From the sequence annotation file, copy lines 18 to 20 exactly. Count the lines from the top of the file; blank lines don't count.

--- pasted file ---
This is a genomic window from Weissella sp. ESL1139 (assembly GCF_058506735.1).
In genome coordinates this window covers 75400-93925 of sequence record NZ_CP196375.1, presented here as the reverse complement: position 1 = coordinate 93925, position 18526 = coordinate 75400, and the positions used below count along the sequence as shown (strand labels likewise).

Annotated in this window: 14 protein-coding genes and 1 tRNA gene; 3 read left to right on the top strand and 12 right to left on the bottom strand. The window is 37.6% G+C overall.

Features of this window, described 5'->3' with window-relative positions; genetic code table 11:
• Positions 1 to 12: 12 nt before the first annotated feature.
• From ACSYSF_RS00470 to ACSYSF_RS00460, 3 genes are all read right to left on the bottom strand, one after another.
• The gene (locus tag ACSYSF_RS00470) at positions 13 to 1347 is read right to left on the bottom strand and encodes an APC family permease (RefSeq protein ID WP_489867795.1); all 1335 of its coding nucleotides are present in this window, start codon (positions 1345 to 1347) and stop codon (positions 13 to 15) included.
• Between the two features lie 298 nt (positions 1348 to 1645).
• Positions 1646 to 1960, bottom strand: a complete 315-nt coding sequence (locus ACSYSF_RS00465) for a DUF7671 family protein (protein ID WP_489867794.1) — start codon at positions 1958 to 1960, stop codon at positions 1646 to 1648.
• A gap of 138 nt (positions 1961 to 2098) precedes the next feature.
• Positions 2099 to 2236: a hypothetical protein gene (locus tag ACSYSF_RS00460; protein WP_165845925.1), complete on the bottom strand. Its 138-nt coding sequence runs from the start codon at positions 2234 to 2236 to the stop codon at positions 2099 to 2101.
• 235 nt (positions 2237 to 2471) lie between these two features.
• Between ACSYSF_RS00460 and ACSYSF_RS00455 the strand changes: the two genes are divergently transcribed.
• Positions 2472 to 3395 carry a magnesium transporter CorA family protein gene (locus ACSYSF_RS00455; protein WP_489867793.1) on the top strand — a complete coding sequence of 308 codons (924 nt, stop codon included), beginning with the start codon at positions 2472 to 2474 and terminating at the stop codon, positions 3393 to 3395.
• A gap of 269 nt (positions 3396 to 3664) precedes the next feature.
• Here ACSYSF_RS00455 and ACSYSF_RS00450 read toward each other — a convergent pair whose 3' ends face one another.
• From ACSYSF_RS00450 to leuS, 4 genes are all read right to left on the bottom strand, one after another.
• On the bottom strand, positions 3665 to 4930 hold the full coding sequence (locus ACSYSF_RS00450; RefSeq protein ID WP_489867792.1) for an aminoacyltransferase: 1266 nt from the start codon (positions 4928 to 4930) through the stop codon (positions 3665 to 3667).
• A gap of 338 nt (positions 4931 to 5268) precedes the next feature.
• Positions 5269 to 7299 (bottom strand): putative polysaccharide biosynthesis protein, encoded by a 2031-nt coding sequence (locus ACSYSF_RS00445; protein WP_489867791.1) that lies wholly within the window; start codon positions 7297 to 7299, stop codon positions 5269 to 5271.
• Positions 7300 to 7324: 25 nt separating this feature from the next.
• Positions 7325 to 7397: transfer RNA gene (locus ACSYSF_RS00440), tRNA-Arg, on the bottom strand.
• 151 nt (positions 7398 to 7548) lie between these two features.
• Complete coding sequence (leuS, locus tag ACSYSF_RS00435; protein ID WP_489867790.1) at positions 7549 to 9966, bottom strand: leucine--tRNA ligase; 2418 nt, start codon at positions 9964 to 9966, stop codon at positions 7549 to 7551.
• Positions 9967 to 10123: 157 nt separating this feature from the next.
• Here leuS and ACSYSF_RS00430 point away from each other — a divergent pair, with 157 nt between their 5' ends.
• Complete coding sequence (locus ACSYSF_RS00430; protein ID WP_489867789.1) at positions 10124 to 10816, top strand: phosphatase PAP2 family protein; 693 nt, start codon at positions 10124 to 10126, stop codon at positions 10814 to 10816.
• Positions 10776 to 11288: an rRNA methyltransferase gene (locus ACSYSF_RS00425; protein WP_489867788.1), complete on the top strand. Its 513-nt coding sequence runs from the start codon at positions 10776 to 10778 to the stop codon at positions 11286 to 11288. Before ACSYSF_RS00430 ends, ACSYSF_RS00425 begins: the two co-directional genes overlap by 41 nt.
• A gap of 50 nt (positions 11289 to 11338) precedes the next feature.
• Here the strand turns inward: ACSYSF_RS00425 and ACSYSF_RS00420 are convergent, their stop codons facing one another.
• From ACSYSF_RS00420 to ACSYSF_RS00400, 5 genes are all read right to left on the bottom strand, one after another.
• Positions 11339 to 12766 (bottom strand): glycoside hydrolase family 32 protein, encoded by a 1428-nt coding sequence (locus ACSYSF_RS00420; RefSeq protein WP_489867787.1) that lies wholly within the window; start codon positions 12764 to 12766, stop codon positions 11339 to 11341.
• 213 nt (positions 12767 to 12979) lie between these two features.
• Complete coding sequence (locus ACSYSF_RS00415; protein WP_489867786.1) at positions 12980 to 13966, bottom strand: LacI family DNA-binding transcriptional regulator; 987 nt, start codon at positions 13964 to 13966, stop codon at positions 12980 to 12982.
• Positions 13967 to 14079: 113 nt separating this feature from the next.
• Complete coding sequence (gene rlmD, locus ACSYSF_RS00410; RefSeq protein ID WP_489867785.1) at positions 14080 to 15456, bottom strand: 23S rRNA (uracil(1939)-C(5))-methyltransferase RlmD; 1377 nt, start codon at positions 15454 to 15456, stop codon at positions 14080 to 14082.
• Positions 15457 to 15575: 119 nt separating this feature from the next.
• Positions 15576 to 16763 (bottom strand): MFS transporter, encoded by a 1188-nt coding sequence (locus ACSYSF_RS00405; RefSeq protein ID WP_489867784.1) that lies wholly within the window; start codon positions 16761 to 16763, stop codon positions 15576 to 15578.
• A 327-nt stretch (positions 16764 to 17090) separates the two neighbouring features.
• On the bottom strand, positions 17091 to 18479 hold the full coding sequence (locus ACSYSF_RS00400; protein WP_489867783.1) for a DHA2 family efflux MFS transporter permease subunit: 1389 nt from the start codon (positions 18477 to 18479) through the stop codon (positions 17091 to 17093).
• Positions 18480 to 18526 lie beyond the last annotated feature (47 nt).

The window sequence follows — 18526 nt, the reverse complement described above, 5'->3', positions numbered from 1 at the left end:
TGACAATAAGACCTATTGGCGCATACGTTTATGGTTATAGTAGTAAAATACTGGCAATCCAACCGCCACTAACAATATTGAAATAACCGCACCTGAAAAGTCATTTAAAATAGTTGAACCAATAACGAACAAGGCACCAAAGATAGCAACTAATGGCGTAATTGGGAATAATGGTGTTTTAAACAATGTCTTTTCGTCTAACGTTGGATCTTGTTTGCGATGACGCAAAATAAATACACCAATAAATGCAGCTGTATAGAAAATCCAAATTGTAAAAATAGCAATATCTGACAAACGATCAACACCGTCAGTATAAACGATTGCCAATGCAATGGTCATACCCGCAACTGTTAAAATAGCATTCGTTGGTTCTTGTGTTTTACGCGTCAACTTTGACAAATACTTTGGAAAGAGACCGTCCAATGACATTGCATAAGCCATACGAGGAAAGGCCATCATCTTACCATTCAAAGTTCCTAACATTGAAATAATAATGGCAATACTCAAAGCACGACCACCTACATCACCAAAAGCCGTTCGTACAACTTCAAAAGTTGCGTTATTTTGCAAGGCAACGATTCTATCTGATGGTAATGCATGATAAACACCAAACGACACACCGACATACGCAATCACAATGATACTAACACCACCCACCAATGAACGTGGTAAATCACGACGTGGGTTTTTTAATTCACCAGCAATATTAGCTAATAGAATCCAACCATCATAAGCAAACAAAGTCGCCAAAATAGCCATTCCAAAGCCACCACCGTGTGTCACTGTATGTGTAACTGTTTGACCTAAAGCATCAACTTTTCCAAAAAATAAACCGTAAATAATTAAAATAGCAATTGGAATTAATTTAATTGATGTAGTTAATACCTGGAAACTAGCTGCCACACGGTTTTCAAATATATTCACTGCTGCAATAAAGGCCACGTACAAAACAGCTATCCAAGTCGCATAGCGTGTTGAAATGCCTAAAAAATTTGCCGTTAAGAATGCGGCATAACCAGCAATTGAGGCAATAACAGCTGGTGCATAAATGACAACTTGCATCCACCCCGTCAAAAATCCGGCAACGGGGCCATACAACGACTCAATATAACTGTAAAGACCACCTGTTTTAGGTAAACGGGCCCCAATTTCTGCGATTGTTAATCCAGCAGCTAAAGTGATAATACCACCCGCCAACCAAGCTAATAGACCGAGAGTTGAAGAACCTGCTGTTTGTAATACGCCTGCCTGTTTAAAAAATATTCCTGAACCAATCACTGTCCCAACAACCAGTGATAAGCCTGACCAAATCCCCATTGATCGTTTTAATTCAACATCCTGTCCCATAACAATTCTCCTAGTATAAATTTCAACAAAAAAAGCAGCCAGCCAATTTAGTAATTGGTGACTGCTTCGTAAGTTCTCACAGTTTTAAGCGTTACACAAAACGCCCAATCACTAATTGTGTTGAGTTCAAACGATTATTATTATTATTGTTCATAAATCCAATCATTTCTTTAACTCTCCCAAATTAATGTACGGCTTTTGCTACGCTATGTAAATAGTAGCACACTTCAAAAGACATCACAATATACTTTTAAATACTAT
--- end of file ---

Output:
• On the bottom strand, positions 3665 to 4930 hold the full coding sequence (locus ACSYSF_RS00450; RefSeq protein ID WP_489867792.1) for an aminoacyltransferase: 1266 nt from the start codon (positions 4928 to 4930) through the stop codon (positions 3665 to 3667).
• A gap of 338 nt (positions 4931 to 5268) precedes the next feature.
• Positions 5269 to 7299 (bottom strand): putative polysaccharide biosynthesis protein, encoded by a 2031-nt coding sequence (locus ACSYSF_RS00445; protein WP_489867791.1) that lies wholly within the window; start codon positions 7297 to 7299, stop codon positions 5269 to 5271.